JOHN: Did it have any humour in? Because American Christmas movies made to fill TV slots don’t seem to have any real humour in them.
MEUNF: (LAUGHS) Well, it amuses ME when they’re cocking it all up and seem to have forgotten that someone was related to someone else. Either the editing has failed to pull it together or they’ve forgotten what the storyline was.
JOHN: Have you seen any of these movies that actually worked?
MEUNF: Well, there were a couple that were quite good – but, then, I have seen a lot! There were days when I’ve sat through two in a row. Over the last couple of weeks this year, I’ve seen at least fourteen.
JOHN: Only fourteen?
MEUNF: (LAUGHS) At least. I’ve been watching Dress to Impress in between…
MEUNF: Because they’re shorter! And funnier.
(The pitch for Dress to Impress is: “Three fashion savvy competitors take part in a shopping showdown to win a blind date with a style conscious singleton.”)
JOHN: What made the two ‘good’ Christmas movies you saw ‘good’?
MEUNF: You cared about the main characters. It does matter. If the guy is reasonable-looking and the girl is…
MEUNF: The trouble with actresses is that sometimes their personality is a wee bit errghh. You don’t warm to them and then you don’t care about what happens.
You want to like the main female character because you want to identify. When you don’t really like her, you sort-of think: Oh, poor guy!
JOHN: When you say you don’t really like an actress, you don’t mean you DISlike her, but she’s a bit bland?
MEUNF: No, you do slightly dislike her, actually, because her personality is a bit caustic, a bit harsh.
JOHN: This doesn’t sound like my idea of an American schmaltzy movie.
MEUNF: When you think: Oh they’re REALLY spoilt! Or They’re REALLY expecting drivel. And it IS drivel.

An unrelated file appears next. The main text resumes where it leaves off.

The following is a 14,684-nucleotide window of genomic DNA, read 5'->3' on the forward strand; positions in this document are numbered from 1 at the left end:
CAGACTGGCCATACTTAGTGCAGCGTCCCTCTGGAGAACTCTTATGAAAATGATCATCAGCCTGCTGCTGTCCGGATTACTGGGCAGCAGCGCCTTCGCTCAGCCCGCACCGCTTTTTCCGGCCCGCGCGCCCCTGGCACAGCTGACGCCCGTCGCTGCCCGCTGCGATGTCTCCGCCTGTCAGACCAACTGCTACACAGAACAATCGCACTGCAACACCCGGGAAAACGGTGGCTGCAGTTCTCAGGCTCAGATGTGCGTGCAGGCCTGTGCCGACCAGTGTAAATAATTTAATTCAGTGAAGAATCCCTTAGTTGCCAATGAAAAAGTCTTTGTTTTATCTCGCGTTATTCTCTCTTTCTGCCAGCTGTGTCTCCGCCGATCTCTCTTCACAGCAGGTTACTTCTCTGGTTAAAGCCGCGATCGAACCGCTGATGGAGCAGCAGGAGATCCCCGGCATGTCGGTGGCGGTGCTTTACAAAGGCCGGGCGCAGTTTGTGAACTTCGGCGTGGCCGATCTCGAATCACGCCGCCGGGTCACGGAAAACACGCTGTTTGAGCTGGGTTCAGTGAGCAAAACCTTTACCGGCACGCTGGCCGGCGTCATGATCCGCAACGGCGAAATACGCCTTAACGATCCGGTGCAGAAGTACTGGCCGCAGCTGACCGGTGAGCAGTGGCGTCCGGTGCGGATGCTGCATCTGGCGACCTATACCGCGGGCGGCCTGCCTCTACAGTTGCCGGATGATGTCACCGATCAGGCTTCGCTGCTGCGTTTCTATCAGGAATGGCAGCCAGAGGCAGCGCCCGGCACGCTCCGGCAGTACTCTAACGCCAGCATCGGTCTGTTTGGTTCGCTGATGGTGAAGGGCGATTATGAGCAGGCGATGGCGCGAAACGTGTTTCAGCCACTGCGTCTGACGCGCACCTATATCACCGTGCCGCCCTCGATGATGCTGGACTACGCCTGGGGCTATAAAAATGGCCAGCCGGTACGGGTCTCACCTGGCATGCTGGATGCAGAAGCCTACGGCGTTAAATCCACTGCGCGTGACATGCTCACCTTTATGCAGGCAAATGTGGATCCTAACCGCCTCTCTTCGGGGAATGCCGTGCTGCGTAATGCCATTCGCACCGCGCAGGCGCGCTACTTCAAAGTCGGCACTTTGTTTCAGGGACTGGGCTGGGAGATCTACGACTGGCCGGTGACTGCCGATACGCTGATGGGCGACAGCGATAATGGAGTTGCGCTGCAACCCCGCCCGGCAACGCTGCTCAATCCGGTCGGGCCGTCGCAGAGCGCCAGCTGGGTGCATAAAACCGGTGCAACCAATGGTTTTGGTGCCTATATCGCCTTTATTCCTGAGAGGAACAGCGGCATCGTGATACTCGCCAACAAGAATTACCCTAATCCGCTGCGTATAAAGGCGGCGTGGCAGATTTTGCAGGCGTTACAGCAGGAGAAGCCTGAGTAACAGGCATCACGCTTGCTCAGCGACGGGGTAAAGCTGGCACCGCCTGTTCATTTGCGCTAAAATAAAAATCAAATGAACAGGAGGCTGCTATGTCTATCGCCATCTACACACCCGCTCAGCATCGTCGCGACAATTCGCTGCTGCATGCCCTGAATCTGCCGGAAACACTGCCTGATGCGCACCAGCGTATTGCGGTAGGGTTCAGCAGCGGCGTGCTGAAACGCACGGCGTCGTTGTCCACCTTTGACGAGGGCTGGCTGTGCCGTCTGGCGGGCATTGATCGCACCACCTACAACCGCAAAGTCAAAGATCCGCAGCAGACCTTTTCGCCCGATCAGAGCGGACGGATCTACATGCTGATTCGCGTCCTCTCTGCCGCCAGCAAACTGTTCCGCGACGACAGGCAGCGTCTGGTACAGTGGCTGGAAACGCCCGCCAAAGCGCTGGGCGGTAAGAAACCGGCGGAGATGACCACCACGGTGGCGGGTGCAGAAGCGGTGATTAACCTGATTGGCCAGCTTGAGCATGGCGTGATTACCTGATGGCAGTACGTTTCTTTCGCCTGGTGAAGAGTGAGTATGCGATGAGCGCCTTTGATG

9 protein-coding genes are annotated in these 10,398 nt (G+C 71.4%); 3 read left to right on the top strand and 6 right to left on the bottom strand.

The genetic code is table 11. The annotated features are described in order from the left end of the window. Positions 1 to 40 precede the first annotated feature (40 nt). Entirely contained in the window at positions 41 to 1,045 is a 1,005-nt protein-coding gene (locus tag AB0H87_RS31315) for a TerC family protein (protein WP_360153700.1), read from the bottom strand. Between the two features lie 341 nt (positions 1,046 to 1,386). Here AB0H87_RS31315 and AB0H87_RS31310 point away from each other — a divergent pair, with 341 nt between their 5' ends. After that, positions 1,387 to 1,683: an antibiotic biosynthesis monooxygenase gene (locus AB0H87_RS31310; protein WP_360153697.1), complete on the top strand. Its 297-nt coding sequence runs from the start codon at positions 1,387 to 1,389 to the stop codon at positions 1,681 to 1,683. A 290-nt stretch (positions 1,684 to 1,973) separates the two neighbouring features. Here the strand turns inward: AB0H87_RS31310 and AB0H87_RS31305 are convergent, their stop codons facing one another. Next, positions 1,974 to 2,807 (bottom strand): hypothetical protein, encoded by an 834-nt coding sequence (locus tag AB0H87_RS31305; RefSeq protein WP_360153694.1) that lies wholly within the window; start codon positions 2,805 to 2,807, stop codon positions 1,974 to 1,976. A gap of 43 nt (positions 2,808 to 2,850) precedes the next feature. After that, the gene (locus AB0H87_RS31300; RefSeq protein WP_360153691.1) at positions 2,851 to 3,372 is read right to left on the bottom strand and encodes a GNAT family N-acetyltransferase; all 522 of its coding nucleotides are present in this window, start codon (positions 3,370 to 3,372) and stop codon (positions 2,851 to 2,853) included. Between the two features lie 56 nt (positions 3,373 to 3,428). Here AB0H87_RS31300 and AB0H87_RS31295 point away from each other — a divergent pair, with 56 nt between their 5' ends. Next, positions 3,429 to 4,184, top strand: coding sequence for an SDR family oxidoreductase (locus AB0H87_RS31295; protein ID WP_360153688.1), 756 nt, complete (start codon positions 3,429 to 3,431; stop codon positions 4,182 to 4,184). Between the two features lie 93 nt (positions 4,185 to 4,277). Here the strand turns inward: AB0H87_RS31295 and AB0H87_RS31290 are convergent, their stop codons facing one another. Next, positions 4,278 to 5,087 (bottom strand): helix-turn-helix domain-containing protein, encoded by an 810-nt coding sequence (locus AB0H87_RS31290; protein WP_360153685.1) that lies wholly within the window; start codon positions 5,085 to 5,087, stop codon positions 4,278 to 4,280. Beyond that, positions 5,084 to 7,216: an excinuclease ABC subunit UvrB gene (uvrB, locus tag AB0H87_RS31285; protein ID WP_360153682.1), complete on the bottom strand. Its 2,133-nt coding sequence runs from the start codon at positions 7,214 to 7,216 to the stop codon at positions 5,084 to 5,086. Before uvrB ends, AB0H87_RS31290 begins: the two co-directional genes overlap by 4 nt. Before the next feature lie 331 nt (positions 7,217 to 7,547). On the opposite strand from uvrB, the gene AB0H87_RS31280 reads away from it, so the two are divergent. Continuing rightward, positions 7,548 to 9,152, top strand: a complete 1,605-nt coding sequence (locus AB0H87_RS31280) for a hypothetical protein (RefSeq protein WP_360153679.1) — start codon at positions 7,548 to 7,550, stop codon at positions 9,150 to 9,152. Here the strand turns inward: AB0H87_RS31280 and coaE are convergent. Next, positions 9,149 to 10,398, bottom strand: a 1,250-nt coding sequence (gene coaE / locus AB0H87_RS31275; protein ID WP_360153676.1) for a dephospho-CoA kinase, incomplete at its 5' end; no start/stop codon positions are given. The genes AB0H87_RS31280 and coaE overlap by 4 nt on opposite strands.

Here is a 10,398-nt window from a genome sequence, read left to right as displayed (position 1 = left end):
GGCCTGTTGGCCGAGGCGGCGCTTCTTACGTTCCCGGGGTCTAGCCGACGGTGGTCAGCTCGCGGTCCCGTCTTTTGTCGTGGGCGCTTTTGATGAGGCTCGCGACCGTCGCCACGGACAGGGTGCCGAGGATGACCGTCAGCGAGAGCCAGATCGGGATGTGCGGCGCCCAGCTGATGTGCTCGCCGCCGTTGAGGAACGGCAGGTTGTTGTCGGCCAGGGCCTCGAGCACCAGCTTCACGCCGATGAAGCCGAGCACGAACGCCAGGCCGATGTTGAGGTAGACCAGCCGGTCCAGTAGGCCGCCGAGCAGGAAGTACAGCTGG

JOHN: And they all live in big houses…
MEUNF: Yeah and everything is just too, too much… But if you care about the female character because she’s got a pleasant persona… if she’s a trier, someone who makes an effort to do things rather than someone who’s just passive and expecting good things to happen…
But sometimes it’s actually the actual female actor who, you think, you wouldn’t really like in real life. You know what it’s like? I mean, you’re beginning to warm to Keanu Reeves…
JOHN: Erm… yes…
MEUNF: Can we stop talking for a bit so I can find something interesting on television?
JOHN: Tell me how you can watch bland films when…
MEUNF: …It’s when you’re doing something else and you don’t want to concentrate too much on what the storyline is.
After watching a few, you usually know what’s been going on when you’ve left the room. You don’t need to think about it. It’s just something going on that’s totally unimportant.
You don’t have to concentrate. It’s obvious what’s going on and you just know what’s going to happen – usually from the very beginning!
It’s like paint-by-numbers or one of those things where you just add water and the colours appear. Simple. No effort.
But if you go to a movie in the cinema and see some of the films you… the John Wick movies… You think: Who’s that? What happened there? Why did that happen?
JOHN: Now you are talking movie-movies, though.
Maybe the John Wick movies are like wild Christmas TV movies. Best not to think too deeply about the details. The plots are on another planet. No hint of any known reality. I just sit back, ignore the plot and let the visuals flow over me. It’s like bathing in ultra-violent ballet.
Well, on second thoughts, maybe they’re NOT like Christmas TV movies…
One response to “MEUNF watches ‘Christmas’ TV movies”
Usually Hallmark Channel is responsible for those terrible movies. Hallmark started as a sappy greeting card company and then infected television.